I hope we'll be able to further refine it in the future, perhaps by analyzing corner cases like this, this or this.

 

EDIT: or this, lol.

Edited by Mirh

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Why are we allowing these people to get away with "well.. there are problems when cap is disabled.. but whatever" claims?

I mean, why there's no clear criteria about issues for status ?

 

And why are we directly mentioning fraps and bandicam?

 

 

 

EDIT: What's the point of references?

Giving credits, helping the "future editor" understand when that may apply or just prove that there's a person on Earth believing that fixes something?

 

Seriously, this last link is the symbol of everything stupid I might be against

 

What's the value? Who is this value in? The editor? Or the average user?

A noob definitively gives no care. What's then?

Who might click them? Who might be interested in?

And I just see people that wants to deepen their knowing. Credits to first finder or official statements being kind of incidental cause.

But if even developer has no sound clue.. That's still not a reason.

 

Edited by Mirh
Add references thought here, so not to spam the world

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What do we do if sys req change over time?
 
For example, I noticed Overwatch dropped Vista from supported OS (although it should still work in the end, but this is another matter)
What if we were talking about a game requiring greater specs after an update or for an expansion?

 

EDIT: what about mentioning hardware/OS still working but not officially supported/mentioned?

 

P.S. we should tell editor to check for possible ways to decouple dubbing/interface/subtitles when possible.

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What do we do if sys req change over time?

 

For example, I noticed Overwatch dropped Vista from supported OS (although it should still work in the end, but this is another matter)

What if we were talking about a game requiring greater specs after an update or for an expansion?

 

EDIT: what about mentioning hardware/OS still working but not officially supported/mentioned?

With modern games getting automatic updates - especially in case of online multiplayer games where latest patches are actually required to even be able to play, newest system requirements are the ones that are kept and if they change to drop some significant support over time, like old OS or intel HD graphics, then put it as note. 

 

And I think similar method of thinkig should be applied to game working on OS that is not supported, who are going to check the game every time it's updated? Of course I do not see any issue of having note that "worked on Windows 2000 with version 1.01".

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Marioysikax has the right idea. Games that use digital distribution need to have the newest system requirements listed as games can drop support for outdated OSes and hardware (see Space Engineers).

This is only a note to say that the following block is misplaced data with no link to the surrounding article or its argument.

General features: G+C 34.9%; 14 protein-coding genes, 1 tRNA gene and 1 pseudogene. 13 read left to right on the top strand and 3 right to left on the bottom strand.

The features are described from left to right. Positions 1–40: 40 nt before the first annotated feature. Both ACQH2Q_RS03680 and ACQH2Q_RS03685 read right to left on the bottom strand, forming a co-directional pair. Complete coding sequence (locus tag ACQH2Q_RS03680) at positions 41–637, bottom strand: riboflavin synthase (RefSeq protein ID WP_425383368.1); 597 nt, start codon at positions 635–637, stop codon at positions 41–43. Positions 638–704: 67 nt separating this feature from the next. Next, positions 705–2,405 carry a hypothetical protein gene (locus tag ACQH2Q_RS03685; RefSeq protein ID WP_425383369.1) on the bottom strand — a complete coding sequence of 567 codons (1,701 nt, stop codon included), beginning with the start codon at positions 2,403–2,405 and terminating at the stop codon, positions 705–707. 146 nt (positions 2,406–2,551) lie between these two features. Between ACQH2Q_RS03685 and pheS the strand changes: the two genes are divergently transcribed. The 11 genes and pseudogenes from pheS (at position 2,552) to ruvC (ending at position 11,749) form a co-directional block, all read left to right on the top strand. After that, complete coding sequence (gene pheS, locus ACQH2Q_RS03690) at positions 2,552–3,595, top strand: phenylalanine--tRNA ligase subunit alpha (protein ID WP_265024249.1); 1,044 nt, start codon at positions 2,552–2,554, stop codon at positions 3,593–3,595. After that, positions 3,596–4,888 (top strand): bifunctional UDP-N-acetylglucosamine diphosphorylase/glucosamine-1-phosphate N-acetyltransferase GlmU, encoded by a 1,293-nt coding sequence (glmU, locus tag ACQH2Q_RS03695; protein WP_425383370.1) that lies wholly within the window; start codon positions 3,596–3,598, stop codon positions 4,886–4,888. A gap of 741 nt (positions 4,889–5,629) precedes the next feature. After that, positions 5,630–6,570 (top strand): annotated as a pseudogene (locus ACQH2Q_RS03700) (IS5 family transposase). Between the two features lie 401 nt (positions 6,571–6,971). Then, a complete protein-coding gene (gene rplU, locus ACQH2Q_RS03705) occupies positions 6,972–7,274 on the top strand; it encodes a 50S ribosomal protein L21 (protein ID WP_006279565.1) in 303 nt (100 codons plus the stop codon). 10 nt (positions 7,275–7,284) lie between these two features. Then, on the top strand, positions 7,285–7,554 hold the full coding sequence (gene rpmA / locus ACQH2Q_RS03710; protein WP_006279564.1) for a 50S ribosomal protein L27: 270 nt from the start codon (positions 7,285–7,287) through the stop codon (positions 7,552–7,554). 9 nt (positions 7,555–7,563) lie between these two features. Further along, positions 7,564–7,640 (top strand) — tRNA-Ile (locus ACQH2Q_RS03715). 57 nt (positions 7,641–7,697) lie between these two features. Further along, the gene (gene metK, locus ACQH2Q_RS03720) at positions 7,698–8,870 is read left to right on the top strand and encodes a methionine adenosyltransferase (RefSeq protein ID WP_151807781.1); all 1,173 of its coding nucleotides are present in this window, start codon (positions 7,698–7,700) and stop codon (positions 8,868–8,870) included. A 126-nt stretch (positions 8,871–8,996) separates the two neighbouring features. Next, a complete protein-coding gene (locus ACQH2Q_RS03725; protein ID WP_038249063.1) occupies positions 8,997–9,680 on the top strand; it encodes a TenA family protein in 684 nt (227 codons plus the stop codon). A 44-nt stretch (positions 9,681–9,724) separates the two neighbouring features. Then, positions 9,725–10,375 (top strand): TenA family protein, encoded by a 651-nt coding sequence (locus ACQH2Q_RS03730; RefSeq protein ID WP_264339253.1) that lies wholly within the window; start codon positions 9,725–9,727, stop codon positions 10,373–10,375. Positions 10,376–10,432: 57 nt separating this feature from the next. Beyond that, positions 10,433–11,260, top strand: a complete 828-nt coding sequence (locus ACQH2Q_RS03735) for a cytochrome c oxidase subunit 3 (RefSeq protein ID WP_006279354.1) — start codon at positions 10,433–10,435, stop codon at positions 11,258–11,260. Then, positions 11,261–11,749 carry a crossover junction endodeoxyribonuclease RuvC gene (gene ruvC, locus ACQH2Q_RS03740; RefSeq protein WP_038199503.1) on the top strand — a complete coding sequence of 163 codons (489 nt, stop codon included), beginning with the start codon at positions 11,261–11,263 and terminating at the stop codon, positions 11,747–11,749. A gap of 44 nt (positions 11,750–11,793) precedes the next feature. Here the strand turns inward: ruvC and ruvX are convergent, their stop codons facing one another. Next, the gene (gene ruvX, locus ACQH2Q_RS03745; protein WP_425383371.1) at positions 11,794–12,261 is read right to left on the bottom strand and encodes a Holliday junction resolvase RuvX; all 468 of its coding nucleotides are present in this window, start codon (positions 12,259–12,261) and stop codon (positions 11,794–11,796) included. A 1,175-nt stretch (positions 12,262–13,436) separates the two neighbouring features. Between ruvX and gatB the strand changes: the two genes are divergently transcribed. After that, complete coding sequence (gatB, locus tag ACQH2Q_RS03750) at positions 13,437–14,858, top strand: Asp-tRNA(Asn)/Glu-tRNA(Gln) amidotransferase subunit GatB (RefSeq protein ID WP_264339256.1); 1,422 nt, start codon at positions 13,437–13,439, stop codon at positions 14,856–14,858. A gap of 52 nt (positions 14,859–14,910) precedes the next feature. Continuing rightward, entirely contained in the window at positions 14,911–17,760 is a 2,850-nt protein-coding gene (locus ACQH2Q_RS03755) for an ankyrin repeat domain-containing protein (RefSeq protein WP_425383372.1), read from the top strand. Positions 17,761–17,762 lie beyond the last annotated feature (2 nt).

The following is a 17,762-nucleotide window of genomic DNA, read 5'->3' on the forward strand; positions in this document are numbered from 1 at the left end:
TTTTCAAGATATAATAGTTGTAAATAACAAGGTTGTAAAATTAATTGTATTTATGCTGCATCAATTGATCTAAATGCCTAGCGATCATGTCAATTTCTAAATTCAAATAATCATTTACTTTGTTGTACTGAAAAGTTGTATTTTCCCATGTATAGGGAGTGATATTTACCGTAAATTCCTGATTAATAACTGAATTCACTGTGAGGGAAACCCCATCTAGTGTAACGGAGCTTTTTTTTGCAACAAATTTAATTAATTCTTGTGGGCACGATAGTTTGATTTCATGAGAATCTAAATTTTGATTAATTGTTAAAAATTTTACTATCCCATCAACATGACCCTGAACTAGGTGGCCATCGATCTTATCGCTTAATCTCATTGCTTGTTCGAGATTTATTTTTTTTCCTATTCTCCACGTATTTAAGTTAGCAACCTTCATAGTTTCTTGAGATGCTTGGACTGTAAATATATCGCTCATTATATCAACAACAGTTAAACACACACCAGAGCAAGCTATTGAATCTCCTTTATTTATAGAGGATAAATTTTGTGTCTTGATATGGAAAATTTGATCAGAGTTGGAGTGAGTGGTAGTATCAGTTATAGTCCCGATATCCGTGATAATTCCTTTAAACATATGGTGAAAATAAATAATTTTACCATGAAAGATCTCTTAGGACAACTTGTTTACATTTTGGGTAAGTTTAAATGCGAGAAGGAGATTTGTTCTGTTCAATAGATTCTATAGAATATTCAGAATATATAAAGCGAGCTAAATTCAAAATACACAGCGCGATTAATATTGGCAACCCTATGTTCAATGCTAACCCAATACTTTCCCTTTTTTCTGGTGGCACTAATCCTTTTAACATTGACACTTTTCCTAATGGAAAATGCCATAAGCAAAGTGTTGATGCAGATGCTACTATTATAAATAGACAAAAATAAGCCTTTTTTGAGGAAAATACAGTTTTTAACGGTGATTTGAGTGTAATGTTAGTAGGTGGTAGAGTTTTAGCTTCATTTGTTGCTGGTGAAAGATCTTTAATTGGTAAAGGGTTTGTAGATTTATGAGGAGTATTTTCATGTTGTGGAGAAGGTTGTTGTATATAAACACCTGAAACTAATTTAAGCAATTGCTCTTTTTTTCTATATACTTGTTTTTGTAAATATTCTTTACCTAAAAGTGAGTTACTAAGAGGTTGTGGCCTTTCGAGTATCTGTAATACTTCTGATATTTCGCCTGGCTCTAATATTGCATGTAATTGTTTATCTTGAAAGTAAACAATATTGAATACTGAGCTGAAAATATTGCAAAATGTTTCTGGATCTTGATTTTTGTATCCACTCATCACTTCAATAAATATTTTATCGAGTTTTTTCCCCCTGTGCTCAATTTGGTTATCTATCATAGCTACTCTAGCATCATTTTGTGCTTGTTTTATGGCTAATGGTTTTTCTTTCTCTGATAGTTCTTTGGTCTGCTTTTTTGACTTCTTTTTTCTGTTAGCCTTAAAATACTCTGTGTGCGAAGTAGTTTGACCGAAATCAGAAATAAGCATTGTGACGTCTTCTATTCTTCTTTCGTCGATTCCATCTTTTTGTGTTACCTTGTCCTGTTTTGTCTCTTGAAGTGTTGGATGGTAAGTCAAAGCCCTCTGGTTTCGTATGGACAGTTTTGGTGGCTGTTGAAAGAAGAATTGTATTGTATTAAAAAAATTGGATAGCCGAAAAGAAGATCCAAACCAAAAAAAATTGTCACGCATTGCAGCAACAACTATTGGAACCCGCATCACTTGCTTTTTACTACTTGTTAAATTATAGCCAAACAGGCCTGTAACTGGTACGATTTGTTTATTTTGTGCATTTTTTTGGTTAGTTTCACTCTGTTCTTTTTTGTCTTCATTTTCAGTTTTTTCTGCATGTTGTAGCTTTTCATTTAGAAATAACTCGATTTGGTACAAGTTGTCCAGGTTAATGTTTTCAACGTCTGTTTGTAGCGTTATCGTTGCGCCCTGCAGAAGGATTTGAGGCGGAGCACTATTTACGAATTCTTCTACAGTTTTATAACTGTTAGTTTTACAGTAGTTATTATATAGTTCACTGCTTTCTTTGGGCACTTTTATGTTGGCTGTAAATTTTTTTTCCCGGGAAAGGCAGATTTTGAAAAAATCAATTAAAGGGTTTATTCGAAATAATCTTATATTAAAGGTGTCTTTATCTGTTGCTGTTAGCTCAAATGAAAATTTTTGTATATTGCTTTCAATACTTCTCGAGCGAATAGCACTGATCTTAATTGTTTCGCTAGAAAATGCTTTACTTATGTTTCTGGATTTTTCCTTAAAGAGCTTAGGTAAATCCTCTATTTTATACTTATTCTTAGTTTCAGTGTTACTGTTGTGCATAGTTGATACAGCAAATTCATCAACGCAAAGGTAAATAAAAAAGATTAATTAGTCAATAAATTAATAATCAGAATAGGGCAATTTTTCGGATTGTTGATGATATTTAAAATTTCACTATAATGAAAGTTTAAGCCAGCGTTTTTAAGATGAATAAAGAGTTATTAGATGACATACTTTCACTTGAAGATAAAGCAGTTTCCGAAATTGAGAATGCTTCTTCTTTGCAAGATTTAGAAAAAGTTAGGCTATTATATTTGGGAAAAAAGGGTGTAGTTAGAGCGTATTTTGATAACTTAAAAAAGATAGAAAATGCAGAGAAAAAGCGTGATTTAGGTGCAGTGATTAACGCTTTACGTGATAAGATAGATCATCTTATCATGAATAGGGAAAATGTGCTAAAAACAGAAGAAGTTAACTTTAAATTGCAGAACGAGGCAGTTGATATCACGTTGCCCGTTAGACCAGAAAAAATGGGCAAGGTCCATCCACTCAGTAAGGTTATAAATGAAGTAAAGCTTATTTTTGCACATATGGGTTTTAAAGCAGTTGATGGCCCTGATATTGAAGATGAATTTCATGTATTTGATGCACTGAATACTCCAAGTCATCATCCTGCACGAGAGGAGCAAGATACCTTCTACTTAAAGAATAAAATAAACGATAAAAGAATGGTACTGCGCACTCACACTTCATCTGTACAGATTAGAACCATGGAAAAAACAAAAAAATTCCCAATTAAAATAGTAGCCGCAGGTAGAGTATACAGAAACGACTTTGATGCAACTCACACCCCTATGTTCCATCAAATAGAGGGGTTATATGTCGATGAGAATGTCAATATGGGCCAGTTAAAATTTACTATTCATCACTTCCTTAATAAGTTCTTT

I don't think we should put a note regarding lost OS/hardware support because it wouldn't really matter for the latest build. Unless there is a way to use older builds of a game legally, there is no point in adding it to the page beyond historical purposes.

 

Mentioning unofficial hardware/OS support also doesn't make sense. Even if a game still does work, there might have been a good reason why that hardware/software configuration was not listed (assuming hardware/OS is below minimum specs). Bringing it up may cause users to run the game on unsupported specs and find issues that are not present in officially supported specs.

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With modern games getting automatic updates - especially in case of online multiplayer games where latest patches are actually required to even be able to play, newest system requirements are the ones that are kept and if they change to drop some significant support over time, like old OS or intel HD graphics, then put it as note.

Well, of course I'm always talking about corner cases in the most hypothetical way. 

 

And even for an online game.. I mean, just suppose a World of Warcraft expansion that has greater requirements than base game.

 

And I think similar method of thinkig should be applied to game working on OS that is not supported, who are going to check the game every time it's updated? Of course I do not see any issue of having note that "worked on Windows 2000 with version 1.01".

Nobody of course.

But obviously nobody is actively checking anything in any other game too.

 

Marioysikax has the right idea. Games that use digital distribution need to have the newest system requirements listed as games can drop support for outdated OSes and hardware (see Space Engineers).

Iirc GOG galaxy can rollback patches btw. Also, cool third example.

 

I don't think we should put a note regarding lost OS/hardware support because it wouldn't really matter for the latest build. Unless there is a way to use older builds of a game legally, there is no point in adding it to the page beyond historical purposes.

 

Mentioning unofficial hardware/OS support also doesn't make sense. Even if a game still does work, there might have been a good reason why that hardware/software configuration was not listed (assuming hardware/OS is below minimum specs). Bringing it up may cause users to run the game on unsupported specs and find issues that are not present in officially supported specs.